It would be easy for us to sit back and bask in the comfortable knowledge that the Congressional tax committees did not draft tax reform measures that negatively affect ESOPs.
The ESOP Association
For some time now, the data have shown that businesses with employee stock ownership are clearly better than conventionally owned companies at retaining employees.
I am hearing increasingly from certain thought leaders that current ESOP laws do not create “good” employee ownership plans.
I often hear three criticisms about ESOPs: The second criticism is that ESOPs are a waste of taxpayers’ money.
Cynics say the tax breaks provided to ESOPs are money losers because the majority of American taxpayers pay higher rates to make up for the cost of ESOP tax benefits.
In this, our final installment on common criticisms of ESOPs—and why they are wrong—we’ll look at the assertion that ESOPs are not real ownership.
For the second year in a row, corporate members of The ESOP Association appear to be managing their expenses extremely well, with resulting positive effects on profits and stock value.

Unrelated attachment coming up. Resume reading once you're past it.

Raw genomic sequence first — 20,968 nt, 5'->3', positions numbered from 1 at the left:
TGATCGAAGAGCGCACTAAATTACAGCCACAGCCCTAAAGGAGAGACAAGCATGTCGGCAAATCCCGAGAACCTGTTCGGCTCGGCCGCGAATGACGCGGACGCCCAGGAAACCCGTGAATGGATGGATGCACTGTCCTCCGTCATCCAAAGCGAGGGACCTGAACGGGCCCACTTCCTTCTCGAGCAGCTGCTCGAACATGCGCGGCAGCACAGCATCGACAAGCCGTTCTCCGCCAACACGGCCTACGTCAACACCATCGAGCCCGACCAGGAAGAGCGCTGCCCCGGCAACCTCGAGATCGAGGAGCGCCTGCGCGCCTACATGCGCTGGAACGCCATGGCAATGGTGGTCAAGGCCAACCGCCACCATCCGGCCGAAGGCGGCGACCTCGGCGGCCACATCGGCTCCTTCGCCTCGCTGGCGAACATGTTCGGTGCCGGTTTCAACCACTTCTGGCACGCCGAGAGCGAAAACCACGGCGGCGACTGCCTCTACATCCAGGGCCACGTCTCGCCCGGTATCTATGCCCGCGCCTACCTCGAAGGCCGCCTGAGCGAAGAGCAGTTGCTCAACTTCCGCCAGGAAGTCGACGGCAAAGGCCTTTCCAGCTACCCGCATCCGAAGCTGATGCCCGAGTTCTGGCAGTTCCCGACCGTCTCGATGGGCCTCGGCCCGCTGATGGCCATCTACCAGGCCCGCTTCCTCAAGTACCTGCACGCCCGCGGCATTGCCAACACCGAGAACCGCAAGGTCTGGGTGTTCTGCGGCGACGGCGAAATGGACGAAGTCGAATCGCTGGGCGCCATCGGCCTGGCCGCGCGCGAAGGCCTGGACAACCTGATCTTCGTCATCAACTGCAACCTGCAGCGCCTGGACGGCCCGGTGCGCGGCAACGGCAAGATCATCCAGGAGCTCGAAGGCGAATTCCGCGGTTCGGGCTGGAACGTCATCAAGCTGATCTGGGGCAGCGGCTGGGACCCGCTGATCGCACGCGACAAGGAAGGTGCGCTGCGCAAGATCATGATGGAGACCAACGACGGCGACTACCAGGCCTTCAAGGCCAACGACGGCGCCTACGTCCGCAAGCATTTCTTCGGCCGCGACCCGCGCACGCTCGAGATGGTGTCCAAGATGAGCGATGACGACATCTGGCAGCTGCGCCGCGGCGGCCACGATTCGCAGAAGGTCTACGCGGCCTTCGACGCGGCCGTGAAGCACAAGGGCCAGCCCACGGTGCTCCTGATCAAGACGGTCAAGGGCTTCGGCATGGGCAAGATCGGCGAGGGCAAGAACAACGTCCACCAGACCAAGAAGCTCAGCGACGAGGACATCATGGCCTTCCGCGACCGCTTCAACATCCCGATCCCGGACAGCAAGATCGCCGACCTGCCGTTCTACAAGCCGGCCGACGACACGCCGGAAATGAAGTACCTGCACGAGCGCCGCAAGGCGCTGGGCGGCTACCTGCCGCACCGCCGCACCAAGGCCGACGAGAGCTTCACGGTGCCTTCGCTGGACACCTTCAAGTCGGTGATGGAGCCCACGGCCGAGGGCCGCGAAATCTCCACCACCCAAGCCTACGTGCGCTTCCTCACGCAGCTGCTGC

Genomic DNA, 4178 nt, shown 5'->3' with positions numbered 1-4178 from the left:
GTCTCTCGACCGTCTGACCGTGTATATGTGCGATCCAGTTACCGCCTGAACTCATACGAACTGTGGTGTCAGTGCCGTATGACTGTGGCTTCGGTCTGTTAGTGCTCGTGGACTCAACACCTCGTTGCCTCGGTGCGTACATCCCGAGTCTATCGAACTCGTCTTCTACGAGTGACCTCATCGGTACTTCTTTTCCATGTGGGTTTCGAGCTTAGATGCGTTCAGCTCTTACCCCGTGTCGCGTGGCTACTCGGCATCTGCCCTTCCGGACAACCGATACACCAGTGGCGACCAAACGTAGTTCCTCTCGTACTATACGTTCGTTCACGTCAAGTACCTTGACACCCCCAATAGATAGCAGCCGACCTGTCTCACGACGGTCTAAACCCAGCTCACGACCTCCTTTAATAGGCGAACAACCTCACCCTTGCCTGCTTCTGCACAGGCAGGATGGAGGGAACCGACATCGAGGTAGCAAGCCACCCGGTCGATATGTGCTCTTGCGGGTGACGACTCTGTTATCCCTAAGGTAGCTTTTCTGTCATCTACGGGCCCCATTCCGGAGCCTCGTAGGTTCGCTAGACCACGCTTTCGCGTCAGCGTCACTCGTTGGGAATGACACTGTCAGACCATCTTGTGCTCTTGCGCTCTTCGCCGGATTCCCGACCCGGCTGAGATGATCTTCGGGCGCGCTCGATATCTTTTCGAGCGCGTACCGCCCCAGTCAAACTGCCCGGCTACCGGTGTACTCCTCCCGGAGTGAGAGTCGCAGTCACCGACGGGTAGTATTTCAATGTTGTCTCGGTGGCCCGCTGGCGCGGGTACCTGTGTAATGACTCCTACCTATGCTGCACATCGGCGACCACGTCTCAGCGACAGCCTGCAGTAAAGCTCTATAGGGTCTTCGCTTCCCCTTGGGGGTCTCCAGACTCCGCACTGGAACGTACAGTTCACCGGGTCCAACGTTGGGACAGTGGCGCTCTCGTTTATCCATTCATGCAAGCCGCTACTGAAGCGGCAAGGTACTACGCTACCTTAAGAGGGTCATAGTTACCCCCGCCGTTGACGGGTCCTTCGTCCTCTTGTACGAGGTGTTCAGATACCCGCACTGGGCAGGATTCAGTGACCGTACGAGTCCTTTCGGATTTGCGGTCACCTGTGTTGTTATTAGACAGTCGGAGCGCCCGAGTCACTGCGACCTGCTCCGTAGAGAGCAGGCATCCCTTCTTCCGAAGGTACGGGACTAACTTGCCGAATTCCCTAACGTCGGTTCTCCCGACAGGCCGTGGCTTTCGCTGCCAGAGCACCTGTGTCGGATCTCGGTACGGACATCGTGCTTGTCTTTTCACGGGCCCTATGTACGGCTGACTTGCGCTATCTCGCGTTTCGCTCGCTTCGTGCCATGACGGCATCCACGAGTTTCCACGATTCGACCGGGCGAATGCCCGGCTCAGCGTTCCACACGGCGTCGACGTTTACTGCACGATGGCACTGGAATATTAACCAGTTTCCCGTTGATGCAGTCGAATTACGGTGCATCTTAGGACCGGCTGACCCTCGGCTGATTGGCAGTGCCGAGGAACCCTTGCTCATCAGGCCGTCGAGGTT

Most businesses wrestle with their health care costs. Being an ESOP does not make us immune to this challenge.
At Entertainment Partners, with our 1,100 employee owners spread out across more than 10 locations nationwide, we rely heavily on technology to help us communicate and connect with each other. To us, “social media” encompasses any technology that enables us to create and share content and make those connections.
On May 10, the prestigious Aspen Institute held a panel discussion on employee ownership that was attended by individuals and groups involved in policy making and thought leadership. The ESOP Association assisted in gathering potential speakers.